Gov’t says health costs to keep grow­ing faster than econ­omy

Daily Times (Primos, PA) - - BUSINESS -

WASHINGTON » U.S. health care spend­ing will keep grow­ing faster than the over­all econ­omy in the fore­see­able fu­ture, squeez­ing pub­lic in­sur­ance pro­grams and em­ploy­ers who pro­vide cov­er­age, the govern­ment said Wed­nes­day.

An­nual pro­jec­tions from num­ber crunch­ers at the Depart­ment of Health and Hu­man Ser­vices cite an aging pop­u­la­tion and an uptick in prices for health care ser­vices and goods as fac­tors be­hind the on­go­ing growth in costs.

Spend­ing is pro­jected to rise by an av­er­age of 5.5 per­cent an­nu­ally through 2026, or about 1 per­cent­age point faster than eco­nomic growth.

Pre­scrip­tion drugs ac­count for the fastest in­crease, 6.3 per­cent a year on av­er­age, due to the high cost of ad­vanced med­i­ca­tions.

Although Congress re­cently re­pealed the Af­ford­able Care Act’s re­quire­ment that most Amer­i­cans have health in­sur­ance, the share of peo­ple with cov­er­age is only ex­pected to dip slightly, hov­er­ing around 89 per­cent.

Medi­care spend­ing will in­crease as more baby boomers join the pro­gram. Costs per pa­tient are also ex­pected to rise, partly re­flect­ing an in­crease in the use of med­i­cal ser­vices.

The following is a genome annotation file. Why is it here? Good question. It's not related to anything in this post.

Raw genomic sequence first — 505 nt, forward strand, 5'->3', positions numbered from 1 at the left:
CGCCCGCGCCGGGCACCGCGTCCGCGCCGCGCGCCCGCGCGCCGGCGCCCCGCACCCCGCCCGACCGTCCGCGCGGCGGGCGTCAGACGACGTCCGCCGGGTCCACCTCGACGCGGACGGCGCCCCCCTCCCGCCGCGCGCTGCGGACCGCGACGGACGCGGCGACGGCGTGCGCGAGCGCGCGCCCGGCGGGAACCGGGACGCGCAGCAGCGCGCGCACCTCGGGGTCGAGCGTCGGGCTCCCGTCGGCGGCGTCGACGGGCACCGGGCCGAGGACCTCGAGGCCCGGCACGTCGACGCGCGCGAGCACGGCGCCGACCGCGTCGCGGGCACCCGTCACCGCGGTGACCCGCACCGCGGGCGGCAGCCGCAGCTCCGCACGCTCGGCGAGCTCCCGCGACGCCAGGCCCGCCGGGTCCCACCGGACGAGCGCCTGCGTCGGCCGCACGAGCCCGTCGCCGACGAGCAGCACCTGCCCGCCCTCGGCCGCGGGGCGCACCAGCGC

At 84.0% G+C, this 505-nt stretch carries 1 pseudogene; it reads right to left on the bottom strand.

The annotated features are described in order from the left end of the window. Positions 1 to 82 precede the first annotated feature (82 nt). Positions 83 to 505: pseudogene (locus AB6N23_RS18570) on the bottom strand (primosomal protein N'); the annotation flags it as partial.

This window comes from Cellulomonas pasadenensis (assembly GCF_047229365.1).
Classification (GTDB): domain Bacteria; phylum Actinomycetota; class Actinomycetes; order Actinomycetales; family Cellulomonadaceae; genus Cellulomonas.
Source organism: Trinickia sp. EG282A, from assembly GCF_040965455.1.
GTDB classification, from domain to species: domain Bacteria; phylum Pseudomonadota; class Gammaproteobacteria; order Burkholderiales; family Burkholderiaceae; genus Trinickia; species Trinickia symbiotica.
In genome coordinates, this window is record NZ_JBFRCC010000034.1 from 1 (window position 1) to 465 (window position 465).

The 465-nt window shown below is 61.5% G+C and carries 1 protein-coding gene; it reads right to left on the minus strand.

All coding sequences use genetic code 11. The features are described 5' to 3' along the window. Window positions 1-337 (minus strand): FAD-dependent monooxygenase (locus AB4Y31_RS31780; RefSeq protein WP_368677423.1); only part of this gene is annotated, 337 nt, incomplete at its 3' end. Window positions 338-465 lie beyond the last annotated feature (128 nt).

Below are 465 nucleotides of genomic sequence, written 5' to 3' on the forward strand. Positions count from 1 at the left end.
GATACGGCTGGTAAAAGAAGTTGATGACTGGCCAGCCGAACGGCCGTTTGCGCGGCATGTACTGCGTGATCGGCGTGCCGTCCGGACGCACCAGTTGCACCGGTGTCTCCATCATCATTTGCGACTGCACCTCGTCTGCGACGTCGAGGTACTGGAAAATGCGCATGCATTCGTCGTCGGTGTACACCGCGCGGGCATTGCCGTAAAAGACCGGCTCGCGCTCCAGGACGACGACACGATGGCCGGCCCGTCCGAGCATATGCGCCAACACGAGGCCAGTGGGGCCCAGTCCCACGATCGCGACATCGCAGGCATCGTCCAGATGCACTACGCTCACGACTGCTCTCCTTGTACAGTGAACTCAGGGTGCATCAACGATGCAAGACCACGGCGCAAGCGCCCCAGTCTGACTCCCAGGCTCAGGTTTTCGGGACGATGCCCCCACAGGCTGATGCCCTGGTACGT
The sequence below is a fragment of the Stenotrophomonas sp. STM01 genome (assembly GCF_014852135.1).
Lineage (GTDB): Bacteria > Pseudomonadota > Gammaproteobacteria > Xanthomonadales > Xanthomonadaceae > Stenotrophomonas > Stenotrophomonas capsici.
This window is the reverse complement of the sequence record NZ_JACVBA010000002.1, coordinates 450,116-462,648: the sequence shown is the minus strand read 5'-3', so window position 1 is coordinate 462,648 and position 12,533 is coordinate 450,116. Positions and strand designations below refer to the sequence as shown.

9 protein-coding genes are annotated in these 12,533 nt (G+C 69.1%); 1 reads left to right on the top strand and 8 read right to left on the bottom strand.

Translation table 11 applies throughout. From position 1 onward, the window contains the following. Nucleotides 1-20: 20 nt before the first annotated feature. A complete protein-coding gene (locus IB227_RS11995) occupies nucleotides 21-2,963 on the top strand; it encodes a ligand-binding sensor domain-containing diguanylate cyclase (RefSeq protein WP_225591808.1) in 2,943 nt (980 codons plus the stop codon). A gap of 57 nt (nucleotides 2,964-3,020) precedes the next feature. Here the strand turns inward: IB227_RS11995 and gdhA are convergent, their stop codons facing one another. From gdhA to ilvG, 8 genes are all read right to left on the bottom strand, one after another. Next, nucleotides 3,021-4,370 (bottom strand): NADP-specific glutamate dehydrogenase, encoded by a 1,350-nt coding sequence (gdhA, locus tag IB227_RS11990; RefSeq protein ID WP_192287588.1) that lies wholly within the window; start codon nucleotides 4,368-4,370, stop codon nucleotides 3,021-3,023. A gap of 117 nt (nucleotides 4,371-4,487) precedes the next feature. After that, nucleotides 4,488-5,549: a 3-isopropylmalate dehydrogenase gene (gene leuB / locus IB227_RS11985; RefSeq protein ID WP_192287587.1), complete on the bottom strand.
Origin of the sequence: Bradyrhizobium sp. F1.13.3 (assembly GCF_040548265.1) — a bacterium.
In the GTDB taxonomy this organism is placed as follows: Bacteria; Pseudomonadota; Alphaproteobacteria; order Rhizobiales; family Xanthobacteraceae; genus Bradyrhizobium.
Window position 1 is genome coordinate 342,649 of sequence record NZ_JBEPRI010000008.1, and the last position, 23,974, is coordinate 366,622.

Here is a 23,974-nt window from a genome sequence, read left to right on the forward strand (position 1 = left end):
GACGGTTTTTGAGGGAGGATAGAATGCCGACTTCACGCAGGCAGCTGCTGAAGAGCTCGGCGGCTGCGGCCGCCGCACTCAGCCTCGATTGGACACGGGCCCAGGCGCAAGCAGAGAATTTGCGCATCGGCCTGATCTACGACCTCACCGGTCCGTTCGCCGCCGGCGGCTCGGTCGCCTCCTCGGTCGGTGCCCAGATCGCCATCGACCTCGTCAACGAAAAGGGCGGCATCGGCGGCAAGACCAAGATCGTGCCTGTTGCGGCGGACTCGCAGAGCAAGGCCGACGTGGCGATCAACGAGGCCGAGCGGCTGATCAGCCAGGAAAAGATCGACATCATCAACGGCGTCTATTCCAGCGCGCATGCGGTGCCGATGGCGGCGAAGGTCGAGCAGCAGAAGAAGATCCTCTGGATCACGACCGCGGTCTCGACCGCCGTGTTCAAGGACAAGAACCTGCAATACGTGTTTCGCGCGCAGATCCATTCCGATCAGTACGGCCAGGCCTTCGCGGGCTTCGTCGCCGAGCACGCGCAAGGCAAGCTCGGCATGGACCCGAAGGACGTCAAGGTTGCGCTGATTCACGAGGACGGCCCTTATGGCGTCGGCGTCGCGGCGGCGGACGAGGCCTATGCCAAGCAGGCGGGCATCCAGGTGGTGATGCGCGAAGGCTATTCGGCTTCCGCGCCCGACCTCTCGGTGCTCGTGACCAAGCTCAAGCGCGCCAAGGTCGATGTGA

The na­tion’s health care tab — es­ti­mated to reach nearly $3.7 tril­lion this year — would rise to nearly $5.7 tril­lion in 2026.

That would av­er­age out to more than $16,000 per per­son, although the sick­est pa­tients ac­count for most of the costs. In any given year, roughly half of health care spend­ing is on 5 per­cent of Amer­i­cans.

Health care would rep­re­sent nearly 20 per­cent of the econ­omy in 2026.

When health care costs grow faster than the over­all econ­omy, it makes it harder for govern­ment to pay for pro­grams like Medi­care and Med­i­caid, and for em­ploy­ers to keep fi­nanc­ing med­i­cal cov­er­age for work­ers and their fam­i­lies.

Still, ex­perts aren’t pre­dict­ing a re­turn to 7 per­cent yearly growth seen be­fore the 2007-09 “Great Re­ces­sion.”

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